A man who sent out hoax e-mails falsely telling people their holidaying relatives had been killed by the Asian tsunami has been jailed for six months.
Pierson was jailed for six months
Christopher Pierson, 40, from Ruskington, Lincs, sent 35 e-mails after seeing pleas for information on the Sky News website.
His solicitor said a bereavement and the pressure of looking after his seriously ill son caused a breakdown.
One victim said: "The suffering that e-mail caused I cannot explain.".
Pierson, who was arrested on New Year's Eve, cried as the court heard how he had set up the bogus e-mail account and falsely announced the deaths.
He gathered the details of worried relatives from the Sky news website, where addresses had been posted in a bid for information.
The e-mails purported to be official messages from the Foreign and Commonwealth Office.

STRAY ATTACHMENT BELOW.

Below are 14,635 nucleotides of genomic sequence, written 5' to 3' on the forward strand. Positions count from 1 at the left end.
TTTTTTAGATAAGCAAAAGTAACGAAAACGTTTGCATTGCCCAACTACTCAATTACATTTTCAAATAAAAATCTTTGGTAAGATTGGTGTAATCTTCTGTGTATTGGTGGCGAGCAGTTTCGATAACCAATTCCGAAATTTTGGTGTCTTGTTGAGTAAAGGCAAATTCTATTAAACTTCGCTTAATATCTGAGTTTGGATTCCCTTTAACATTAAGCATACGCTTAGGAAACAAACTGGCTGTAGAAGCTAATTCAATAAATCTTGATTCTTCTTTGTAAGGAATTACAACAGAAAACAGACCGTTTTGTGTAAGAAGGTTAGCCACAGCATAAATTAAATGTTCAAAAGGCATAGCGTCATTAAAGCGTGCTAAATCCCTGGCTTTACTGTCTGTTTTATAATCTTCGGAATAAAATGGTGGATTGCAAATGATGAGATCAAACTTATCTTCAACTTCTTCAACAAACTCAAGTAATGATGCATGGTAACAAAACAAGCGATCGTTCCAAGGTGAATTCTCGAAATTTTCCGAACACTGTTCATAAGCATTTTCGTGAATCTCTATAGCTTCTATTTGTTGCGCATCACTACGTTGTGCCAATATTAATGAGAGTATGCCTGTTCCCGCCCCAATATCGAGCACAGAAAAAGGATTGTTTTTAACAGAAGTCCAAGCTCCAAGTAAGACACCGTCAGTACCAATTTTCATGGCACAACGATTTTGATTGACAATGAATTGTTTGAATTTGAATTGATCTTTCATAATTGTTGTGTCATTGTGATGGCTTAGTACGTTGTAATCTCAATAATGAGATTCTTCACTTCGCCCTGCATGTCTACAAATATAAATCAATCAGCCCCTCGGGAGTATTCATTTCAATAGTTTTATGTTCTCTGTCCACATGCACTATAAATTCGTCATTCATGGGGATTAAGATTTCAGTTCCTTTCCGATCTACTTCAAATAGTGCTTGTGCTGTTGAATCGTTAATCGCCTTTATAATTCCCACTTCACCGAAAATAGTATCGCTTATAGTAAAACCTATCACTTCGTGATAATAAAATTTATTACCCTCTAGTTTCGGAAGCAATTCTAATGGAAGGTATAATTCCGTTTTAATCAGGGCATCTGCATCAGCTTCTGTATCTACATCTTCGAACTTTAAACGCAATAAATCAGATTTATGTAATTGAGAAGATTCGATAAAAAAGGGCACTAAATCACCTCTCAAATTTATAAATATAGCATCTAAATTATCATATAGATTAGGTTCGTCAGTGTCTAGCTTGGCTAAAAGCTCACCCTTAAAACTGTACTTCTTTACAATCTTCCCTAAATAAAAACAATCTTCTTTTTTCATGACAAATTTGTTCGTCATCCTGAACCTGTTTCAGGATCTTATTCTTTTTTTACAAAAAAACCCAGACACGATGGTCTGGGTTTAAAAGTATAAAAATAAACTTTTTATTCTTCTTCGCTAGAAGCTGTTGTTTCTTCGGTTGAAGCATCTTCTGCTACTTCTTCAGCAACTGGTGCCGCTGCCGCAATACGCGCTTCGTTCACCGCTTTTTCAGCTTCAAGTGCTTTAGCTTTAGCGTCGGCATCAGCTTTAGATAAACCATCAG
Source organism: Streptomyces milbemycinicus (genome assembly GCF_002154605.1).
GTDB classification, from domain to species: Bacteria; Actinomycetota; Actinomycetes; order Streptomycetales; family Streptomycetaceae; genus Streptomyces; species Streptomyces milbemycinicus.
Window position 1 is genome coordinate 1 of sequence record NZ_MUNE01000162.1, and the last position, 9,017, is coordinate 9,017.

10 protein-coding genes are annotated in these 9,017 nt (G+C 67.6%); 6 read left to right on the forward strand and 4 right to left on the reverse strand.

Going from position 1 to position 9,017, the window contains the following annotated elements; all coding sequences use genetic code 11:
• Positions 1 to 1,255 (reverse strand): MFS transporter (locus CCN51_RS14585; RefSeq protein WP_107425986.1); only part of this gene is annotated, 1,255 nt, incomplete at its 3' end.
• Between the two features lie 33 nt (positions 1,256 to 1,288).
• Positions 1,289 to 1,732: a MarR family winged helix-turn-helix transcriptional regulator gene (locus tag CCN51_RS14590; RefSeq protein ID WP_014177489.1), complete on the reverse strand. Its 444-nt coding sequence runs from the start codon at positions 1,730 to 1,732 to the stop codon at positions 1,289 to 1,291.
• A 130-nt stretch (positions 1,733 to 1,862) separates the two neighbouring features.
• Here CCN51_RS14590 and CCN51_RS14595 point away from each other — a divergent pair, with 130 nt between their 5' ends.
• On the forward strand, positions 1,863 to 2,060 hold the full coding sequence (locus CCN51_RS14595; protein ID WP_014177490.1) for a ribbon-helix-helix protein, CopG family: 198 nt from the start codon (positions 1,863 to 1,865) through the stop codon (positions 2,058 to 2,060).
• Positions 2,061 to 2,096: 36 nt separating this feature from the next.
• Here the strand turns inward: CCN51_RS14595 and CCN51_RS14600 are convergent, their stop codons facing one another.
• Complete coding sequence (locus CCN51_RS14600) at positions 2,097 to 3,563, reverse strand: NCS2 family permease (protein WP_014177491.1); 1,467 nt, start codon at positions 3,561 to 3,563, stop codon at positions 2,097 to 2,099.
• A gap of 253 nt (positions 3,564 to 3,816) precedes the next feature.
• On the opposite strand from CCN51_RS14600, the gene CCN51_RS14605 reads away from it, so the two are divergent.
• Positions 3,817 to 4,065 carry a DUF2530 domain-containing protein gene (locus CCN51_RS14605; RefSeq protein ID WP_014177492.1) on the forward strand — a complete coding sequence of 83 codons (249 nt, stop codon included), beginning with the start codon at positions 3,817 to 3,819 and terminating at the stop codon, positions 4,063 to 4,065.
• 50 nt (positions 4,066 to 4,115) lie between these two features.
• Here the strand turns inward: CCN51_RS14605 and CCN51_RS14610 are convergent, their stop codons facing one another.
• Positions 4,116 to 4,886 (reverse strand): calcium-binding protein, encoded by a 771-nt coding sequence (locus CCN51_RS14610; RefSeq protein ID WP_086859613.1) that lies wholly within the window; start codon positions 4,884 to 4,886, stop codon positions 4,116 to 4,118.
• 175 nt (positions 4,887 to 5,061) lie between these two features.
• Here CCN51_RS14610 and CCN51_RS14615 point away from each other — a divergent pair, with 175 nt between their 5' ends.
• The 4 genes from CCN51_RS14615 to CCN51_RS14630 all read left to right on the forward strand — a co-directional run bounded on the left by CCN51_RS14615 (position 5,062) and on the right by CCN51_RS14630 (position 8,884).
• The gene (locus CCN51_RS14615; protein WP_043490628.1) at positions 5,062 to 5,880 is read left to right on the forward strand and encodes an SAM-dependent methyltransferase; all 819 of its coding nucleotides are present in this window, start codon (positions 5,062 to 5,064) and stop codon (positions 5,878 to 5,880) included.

Appearing at Bow Street Magistrates he admitted one count of public nuisance and a charge under Section One of the Malicious Communications Act.
He called the offence "a moment of madness" and asked for leniency for his family.
The court heard Pierson had suffered for 13 years after the stillbirth of his first child in 1991.
His uncle had also died just days before Christmas and another son had been taken seriously ill.
His solicitor Andrew McArthur said on top of caring for his diabetic son, Pierson was looking after his mother who was suffering breast cancer, his father who had a stroke and his aunt who was diagnosed with Alzheimer's disease.
"He somehow saw that by sending these emails he was providing some sort of closure to the relatives and families to those people who may have been killed due to the tsunami."
But the magistrates told Pierson the "emotional hell" he had put people through was "indescribable" and the offence showed an element of planning.
A statement from one recipient read: "The suffering that that e-mail caused I cannot explain - not knowing who was telling the truth, it was such a cruel thing to do.
"I hope the person who did this will never know the suffering they have caused and will be punished."
Scotland Yard was forced to set up an incident room and spent ten days trying to contact those families and friends affected - at a cost of £10,000.